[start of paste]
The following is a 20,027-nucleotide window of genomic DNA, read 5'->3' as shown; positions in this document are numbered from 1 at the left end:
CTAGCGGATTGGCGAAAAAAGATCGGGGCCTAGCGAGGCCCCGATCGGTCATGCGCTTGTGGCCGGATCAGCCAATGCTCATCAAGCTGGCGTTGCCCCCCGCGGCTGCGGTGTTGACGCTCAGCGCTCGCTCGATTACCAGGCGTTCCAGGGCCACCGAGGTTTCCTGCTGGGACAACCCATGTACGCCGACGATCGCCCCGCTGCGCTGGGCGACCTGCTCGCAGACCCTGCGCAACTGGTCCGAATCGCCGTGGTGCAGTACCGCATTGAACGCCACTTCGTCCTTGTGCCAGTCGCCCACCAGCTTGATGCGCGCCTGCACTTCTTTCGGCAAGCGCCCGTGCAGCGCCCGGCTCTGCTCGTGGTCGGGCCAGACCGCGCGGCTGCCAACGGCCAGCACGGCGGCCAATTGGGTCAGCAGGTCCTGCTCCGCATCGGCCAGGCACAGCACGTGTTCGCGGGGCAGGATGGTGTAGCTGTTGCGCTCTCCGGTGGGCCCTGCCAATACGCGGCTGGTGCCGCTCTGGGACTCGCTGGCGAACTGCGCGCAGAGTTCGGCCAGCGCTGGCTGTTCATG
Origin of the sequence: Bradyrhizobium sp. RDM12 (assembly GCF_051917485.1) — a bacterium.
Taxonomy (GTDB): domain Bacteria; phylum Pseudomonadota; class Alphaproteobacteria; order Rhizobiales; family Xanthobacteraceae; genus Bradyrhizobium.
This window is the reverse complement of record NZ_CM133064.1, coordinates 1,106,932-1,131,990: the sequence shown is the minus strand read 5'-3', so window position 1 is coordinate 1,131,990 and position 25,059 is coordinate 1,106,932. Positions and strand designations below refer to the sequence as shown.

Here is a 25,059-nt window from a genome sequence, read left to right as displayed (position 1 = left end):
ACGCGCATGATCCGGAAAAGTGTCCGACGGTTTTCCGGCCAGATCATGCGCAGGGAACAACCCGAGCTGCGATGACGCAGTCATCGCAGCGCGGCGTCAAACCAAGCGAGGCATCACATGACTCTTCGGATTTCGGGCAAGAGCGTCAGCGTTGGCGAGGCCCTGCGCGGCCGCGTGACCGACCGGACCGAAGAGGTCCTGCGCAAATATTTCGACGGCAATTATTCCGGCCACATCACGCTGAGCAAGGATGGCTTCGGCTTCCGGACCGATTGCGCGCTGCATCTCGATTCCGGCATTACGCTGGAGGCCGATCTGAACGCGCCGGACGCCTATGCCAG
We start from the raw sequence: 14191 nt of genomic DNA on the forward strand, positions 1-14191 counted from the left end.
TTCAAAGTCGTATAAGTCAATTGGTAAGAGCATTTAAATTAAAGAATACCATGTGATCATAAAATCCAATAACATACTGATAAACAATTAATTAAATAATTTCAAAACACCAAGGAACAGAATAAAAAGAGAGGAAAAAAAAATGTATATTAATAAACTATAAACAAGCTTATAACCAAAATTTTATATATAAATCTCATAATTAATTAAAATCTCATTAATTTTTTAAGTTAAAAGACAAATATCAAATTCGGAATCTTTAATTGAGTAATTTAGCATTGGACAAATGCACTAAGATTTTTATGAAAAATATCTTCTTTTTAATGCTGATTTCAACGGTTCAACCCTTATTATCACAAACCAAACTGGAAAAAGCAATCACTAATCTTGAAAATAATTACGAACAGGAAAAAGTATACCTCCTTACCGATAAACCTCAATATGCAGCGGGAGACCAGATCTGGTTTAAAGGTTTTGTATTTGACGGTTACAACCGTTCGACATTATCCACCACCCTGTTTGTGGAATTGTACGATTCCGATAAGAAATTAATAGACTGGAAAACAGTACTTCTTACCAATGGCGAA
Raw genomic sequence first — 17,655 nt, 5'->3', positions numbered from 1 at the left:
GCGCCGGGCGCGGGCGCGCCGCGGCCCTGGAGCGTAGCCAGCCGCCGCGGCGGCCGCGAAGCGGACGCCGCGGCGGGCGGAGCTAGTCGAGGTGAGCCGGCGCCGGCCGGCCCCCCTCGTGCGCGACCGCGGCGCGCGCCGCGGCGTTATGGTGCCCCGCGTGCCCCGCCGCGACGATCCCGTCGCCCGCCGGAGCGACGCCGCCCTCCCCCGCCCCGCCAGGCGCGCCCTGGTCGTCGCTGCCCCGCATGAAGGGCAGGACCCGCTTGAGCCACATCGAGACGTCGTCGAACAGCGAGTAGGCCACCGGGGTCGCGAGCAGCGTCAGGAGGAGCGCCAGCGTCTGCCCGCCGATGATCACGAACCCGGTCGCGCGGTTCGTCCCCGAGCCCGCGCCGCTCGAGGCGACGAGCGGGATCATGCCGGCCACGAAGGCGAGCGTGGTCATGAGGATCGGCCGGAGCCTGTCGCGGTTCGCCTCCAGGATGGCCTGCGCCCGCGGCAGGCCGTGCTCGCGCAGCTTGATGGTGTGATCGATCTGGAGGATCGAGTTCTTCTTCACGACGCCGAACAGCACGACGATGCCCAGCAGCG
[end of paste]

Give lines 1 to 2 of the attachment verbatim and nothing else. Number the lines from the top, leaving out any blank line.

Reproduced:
The following is a 20,027-nucleotide window of genomic DNA, read 5'->3' as shown; positions in this document are numbered from 1 at the left end:
CTAGCGGATTGGCGAAAAAAGATCGGGGCCTAGCGAGGCCCCGATCGGTCATGCGCTTGTGGCCGGATCAGCCAATGCTCATCAAGCTGGCGTTGCCCCCCGCGGCTGCGGTGTTGACGCTCAGCGCTCGCTCGATTACCAGGCGTTCCAGGGCCACCGAGGTTTCCTGCTGGGACAACCCATGTACGCCGACGATCGCCCCGCTGCGCTGGGCGACCTGCTCGCAGACCCTGCGCAACTGGTCCGAATCGCCGTGGTGCAGTACCGCATTGAACGCCACTTCGTCCTTGTGCCAGTCGCCCACCAGCTTGATGCGCGCCTGCACTTCTTTCGGCAAGCGCCCGTGCAGCGCCCGGCTCTGCTCGTGGTCGGGCCAGACCGCGCGGCTGCCAACGGCCAGCACGGCGGCCAATTGGGTCAGCAGGTCCTGCTCCGCATCGGCCAGGCACAGCACGTGTTCGCGGGGCAGGATGGTGTAGCTGTTGCGCTCTCCGGTGGGCCCTGCCAATACGCGGCTGGTGCCGCTCTGGGACTCGCTGGCGAACTGCGCGCAGAGTTCGGCCAGCGCTGGCTGTTCATG